We accomplish the lake cleanout by using a D-5 bulldozer with a bucket for loading the trucks who then take the material to the back area. In the meantime, I hired a 3 yard cleanout bucket on a monster excavator, complete with another D-5 Cat bulldozer for the ravine. It was hugely industrial for a while. Another guy – a local – came by and mentioned he had a large bulldozer to help with and would charge less money – he said he was bored. He had all these toys – even a huge crane – which he had accumulated over the years and ran an auto demolition yard. Fun guy, with toys – who could turn him down? So he came along, too, working in concert with the others. It was going swimmingly.

This is a picture of a D-7, from a stock Caterpillar photo:


The ravine itself had all these old stumps from the first-growth logging which had occurred in the British Columbia forests at the turn of the Century. This had resulted in numerous humongous stumps of old Douglas Fir and Cedar trees which were absolutely fascinating. They secreeted “pitch”, even still, a sort of varnish from old sap which was incredibly flammable and smelled just like some acetone compound. Sticky and moist, I used to fantasize how some of this sap could be older than Jesus. Truly, the stumps were from trees which were a thousand or more years old. There was nothing cooler, in my view than having these remnants of our human and floral past standing around. Add that they made some of the greatest imaginable mediums to plant in. I was excited more each day we worked.


Well, the homeowner came home and congratulated me on doing a magnificent job of clearing it all and inside a time frame which we had surprised him with. In truth, it had really only taken about a week. We had pushed over these 100-200 foot tall trees which had been dead a while, as well as some he had requested which were alive. Bert, the guy with the toys, had taken away much of them in the form of firewood. The owner was pretty stunned and it left a glow as he spoke, raving about how it was “perfect” – much better than he had even expected. The only glitch, according to him, was those “dam stumps”. “Remember when I said ‘no history’?”

Sitting with his wife at the kitchen table, I patiently laid out my reasons for leaving them – stressing both their historical interest as well as how they could add so much to the landscape for purposes of planting. His wife had very much bought into my rap but he resisted. I’m not sure if it was his macho because he was so used to running things or whether it was a real urge to be his version of a “pioneer” and render it all his domain. We took a walk outside with me taking the behalf of the stumps and he pointing at which ones he wanted out. We argued some and he even came around a bit. It was a tiny victory however. In the end, he wanted about 6 of the 12 or so stumps completely removed. I sighed and agreed, with reservations.

These stumps were about 6-10 feet across. They stuck out of the ground about 6 feet, some maybe 10, and they represent one heck of a lot of work. Some even had other trees – even other species of trees – growing out of them as if they were fertile soil, which, of course, they were. But since we had the huge excavator still on site, along with 2 other strong D-5 and D-7 bulldozers, I figured it would be a snap. Plus, the one virtue of these pitch-laden stumps are in their volatility. We were going to burn the refuse we accumulated and which Bert did not take away. These were your average  “fire starters”, to say the least. In fact, starting this fire would take one match. So, in my sadness at seeing them go away, I at least had the consolation of some relief in terms of the disposal of our currently enormous pile of forest refuse. But I had underestimated the mutual sadness of his wife.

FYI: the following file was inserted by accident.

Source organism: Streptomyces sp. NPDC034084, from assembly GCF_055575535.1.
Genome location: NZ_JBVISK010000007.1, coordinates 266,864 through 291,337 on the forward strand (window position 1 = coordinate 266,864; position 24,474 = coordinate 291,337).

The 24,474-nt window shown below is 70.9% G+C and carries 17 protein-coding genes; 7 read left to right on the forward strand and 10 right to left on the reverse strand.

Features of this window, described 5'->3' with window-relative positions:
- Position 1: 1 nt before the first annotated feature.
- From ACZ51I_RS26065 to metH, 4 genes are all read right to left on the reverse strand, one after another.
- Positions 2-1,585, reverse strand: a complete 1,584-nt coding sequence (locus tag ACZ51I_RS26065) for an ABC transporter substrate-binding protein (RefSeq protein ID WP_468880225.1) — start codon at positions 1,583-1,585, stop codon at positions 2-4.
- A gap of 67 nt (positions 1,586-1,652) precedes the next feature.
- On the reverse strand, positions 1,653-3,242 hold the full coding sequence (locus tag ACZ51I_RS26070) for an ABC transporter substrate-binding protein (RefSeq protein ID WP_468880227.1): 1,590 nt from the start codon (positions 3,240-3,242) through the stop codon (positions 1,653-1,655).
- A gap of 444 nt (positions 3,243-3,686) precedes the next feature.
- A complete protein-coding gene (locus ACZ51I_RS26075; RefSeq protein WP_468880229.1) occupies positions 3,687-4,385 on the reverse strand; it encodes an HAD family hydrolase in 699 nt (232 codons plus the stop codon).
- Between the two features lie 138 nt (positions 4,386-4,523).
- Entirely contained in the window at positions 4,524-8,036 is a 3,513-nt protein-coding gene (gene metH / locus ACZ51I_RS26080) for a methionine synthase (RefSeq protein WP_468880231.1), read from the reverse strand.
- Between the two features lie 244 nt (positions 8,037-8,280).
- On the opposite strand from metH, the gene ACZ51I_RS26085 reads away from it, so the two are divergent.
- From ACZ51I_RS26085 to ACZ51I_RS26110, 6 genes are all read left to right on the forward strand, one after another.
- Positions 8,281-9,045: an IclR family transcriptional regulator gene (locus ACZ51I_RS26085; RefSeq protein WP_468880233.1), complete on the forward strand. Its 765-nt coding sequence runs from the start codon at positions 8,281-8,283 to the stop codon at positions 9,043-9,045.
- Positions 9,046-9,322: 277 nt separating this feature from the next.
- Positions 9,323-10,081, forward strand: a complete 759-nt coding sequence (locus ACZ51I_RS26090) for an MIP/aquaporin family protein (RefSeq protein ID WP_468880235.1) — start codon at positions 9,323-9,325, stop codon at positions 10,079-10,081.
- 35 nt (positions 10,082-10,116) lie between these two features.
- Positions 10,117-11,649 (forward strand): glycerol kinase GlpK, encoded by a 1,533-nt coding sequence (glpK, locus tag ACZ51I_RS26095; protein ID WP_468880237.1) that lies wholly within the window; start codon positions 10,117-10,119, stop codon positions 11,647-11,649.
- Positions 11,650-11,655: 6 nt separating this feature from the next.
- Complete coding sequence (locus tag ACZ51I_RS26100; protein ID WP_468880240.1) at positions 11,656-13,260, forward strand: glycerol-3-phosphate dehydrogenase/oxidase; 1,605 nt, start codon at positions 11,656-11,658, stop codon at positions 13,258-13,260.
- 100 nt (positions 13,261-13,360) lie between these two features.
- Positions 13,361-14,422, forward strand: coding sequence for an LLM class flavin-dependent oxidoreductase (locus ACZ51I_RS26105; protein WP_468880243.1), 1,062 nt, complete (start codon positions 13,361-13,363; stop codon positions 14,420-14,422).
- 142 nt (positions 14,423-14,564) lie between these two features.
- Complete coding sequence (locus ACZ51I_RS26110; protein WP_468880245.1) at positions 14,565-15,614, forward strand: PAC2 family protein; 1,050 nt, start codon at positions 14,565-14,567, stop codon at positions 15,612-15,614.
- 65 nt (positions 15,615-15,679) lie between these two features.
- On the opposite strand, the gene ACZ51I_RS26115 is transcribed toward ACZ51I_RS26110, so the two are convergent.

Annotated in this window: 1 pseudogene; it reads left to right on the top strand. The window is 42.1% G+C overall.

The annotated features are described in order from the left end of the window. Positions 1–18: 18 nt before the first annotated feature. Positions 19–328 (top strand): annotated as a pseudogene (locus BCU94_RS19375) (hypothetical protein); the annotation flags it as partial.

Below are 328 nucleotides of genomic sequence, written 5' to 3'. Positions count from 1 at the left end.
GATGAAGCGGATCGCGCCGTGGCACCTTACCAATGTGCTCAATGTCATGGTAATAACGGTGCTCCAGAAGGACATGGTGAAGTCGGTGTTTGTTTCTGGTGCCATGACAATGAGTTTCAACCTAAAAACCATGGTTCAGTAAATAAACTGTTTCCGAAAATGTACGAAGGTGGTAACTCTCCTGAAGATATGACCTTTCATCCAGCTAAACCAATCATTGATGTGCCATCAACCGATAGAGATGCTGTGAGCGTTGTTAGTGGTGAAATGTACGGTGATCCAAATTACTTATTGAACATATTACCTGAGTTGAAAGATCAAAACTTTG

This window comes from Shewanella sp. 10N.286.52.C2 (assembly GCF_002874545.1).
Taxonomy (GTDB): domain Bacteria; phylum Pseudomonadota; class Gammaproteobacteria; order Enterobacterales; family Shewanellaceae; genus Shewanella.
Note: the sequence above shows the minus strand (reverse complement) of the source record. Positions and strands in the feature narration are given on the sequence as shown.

It turned out she had advocated leaving them most vehemently. She had been an ally in my urge towards preservation and the entire issue had become a real hot potato inside the home. But that sucker would not budge. I was fully convinced the dynamics inside the home determined the fates of those gorgeous natural stumps. Alas, we moved on to Monday.


Bert’s D-7 had a ‘splitter’ on the front which rested on the blade of the Cat- a virtual “spear” which was essentially a long (12 feet) narrow triangle which could penetrate a stump and basically cut it in half, especially aided by the force that a huge bulldozer can deliver. I have never seen one since and I have to believe this was a unique object. I also know he made it himself, a fact for which he was quite proud. I also know it worked………… a degree. As it widened and as the machine pushed the penetration deeper, you could often hear a monstrous “Crack!!” as the tree split. This was some brutal technology – like a log splitter applied to a maximum-sized object. We set the excavator nearby who would use the big bucket to split the stump further and eventually dig out or at least loosen up the roots. At the same time, on the other side of the ravine, we placed the D-5 which had about 300 feet of airline-strength cable spun around its winch. We ran the cable to the split half of a stump, wrapped it up and the D-5 would begin pulling, usually never even applying any driving power to get the desired result. It’s heavy weight and the combination of forces were generally all it took to yard some humongous root right out of the ground. We would then use the Cat with the cable to take the remains over to the burn pile, then return for more.